In his second essay, equally as bad in logical consistency, Gowans takes issue with Chomsky’s concern over the imprisonment of Venezuelan judge María Lourdes Afiuni. Afiuni had previously decided in favor of Eligio Cedeno in 2009. Cedeno, who was facing corruption charges, immediately fled the country. To what extent Afiuni is responsible for this, in the sense that the judgement was premeditated so as to facilitate the escape act, is speculation. But Gowans, sans evidence, is willing to impose upon his readers the idea that Afiuni’s complicit-ness should be taken for granted. Now, let’s get something straight. We all know the ability of the rich and powerful to influence judicial systems. And Afiuni may well have acted in bad faith. However, in any democratic society the office occupied by a person (in some cases, at least) are of greater importance than the character of the occupant. For an elected politician to be arbitrarily able to declare a sitting judge “enemy of the revolution”, and then detain him/her sets a dangerous precedence. Such a society is less on the road to socialism and more en route the counter-revolutionary path of Leninist Bolshevism. The fact that reactionary forces will inevitably try to exploit such popular institutions (as the U.S. has done at home and abroad for the last century) does not imply that a socialist revolution does away with such tools of liberty. Quite the contrary, only by defending such tools against imperialist aggression can true anarcho-syndicalist societies be instituted. Gowans, while he offers no evidence of familiarity with the nature of the revolutions in Catalonia (1936) and present-day Rojava, merely seems to suggest that “all is justified in the name of the revolultion”. The evidence against such authoritarian bureaucratic regimes turning into socialist paradises is insurmountable. In fact, Gowans own words from a reading of historical events makes the same points. In this essay, Gowans compares Chomsky’s examples about exceptional circumstances during World War II to U.S. interventions in Venezuela:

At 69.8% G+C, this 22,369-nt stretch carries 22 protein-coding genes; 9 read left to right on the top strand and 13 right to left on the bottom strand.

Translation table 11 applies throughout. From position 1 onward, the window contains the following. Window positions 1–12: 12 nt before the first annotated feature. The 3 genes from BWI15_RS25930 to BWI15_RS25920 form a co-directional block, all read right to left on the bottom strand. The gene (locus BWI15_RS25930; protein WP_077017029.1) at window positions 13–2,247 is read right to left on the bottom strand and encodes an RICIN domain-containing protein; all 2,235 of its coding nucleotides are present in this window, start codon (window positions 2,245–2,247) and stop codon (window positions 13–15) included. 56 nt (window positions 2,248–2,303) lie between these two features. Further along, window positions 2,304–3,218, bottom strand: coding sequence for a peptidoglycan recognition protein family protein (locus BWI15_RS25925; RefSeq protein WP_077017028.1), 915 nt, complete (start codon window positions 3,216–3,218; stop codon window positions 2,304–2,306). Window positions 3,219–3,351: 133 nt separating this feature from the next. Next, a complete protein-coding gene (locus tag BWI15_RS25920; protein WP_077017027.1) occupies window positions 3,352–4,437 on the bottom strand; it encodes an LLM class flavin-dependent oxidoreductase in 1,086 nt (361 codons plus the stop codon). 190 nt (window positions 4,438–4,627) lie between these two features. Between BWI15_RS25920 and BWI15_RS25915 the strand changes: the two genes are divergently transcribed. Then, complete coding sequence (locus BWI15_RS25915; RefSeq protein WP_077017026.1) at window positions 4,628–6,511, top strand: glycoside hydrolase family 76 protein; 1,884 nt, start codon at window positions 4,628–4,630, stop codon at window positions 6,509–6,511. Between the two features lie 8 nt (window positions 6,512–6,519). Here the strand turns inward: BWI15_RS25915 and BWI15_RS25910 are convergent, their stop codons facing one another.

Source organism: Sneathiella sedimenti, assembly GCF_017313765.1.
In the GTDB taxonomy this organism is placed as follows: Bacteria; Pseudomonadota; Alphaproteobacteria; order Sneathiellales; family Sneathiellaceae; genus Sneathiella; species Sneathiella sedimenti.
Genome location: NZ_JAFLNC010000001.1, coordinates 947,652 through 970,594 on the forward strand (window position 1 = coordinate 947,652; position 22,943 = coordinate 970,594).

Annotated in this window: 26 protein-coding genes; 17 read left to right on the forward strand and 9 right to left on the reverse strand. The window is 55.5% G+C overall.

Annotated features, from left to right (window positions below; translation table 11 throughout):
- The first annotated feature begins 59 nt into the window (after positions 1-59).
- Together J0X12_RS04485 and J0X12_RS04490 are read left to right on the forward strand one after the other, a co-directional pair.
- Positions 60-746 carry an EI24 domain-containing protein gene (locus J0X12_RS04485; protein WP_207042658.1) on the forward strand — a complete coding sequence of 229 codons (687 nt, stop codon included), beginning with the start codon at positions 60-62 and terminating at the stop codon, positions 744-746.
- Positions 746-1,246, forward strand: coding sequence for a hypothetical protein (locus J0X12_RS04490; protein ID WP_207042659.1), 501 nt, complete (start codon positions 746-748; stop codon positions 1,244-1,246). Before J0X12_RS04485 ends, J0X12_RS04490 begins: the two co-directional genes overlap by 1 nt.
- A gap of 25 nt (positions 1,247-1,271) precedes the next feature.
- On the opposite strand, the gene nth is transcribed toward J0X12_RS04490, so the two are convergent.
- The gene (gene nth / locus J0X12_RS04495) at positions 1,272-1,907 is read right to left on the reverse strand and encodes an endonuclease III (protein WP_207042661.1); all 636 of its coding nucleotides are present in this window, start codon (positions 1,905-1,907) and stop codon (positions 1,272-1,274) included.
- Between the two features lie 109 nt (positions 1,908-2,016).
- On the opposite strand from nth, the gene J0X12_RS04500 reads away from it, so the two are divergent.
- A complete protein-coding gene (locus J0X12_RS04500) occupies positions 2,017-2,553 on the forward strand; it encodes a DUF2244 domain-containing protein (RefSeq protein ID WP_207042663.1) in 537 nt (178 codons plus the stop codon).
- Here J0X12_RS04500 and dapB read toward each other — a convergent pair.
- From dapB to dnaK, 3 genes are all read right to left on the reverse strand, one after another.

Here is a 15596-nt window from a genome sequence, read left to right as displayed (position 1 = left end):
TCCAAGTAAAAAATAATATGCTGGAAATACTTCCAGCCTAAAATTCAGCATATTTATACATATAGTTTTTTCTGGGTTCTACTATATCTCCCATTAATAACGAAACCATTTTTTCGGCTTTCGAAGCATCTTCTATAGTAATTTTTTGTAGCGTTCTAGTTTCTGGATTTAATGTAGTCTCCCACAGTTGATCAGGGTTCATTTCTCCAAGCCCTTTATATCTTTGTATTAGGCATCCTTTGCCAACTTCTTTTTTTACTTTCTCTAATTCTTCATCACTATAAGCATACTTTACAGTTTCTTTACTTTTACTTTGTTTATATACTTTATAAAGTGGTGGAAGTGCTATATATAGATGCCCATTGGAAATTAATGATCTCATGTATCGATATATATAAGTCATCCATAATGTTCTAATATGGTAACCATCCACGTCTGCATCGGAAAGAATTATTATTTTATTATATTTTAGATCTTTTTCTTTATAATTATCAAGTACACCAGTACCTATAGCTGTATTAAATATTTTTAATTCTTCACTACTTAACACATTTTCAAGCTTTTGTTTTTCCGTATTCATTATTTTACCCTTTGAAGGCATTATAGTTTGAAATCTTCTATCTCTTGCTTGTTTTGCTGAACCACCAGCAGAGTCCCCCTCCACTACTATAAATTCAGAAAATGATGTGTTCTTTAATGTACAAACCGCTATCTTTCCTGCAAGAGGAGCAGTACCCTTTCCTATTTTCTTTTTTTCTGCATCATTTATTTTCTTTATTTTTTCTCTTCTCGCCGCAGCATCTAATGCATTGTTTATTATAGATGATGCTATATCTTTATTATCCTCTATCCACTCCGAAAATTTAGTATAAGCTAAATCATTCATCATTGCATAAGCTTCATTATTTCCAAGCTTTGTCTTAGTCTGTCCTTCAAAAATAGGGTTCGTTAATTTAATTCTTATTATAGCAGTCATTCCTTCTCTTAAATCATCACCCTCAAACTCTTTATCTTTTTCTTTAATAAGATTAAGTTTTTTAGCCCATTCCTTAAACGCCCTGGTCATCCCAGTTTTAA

Chomsky took issue with Chavez jailing people who threatened the Bolivarian Revolution, arguing that such harsh measures were only warranted “for specific circumstances, let’s say fighting world war two.” The implication was that US efforts to block the reform program set in train by Hugo Chavez—the 2002 coup, the attempted 2019 coup, economic warfare, destabilization, military intimidation, US-organized diplomatic pressure on the government to step down—were not of the same magnitude as WWII and therefore emergency measures were unwarranted.
Unfortunately for Gowans, he is actually right. Only he doesn’t seem to realise why and how! The situations surrounding World War II are in no way comparable to the ones in Venezuela. First, as I mentioned before, just because the U.S. is trying to deconstruct and exploit the Venezuelan judicial and political system does not imply that Venezuelans simply go ahead and destroy it themselves. That is counter-revolutionary, and it serves the purpose of U.S. imperialism. Chavez made a strategic mistake by imprisoning a judge for delivering a judgement, and as Gowans himself notes, without realising, it merely gave the U.S. an opportunity to paint Chavez as a dictator. This is precisely what Chomsky was warning against.
Second, such acts of arbitrary imprisonment is a hallmark of U.S. settler-colonialism. Just ask any Japanese-American who served time in the Japanese internment camps during World War II! In fact, Gowans himself cites this example, but again draws the wrong conclusions from it:
During both the first and second world wars, the United States suspended civil liberties, jailed dissidents and potential fifth columnists, and concentrated authority in the presidency, including the authority to direct the economy. Yet the threat posed to the United States by its enemies was vanishingly small. The United States, or at least the North American part of it, was protected on either side by two vast oceans and two friendly countries. There was no chance the WWI Central Powers would cross the Atlantic to invade the United States, and no chance either of fascist Italy, Nazi Germany, or militarist Japan crossing thousands of miles of ocean to launch a general assault on continental US soil. Nor were any of these enemies in a position to engage in anti-US economic warfare of any consequence, or to engineer a coup d’état in Washington.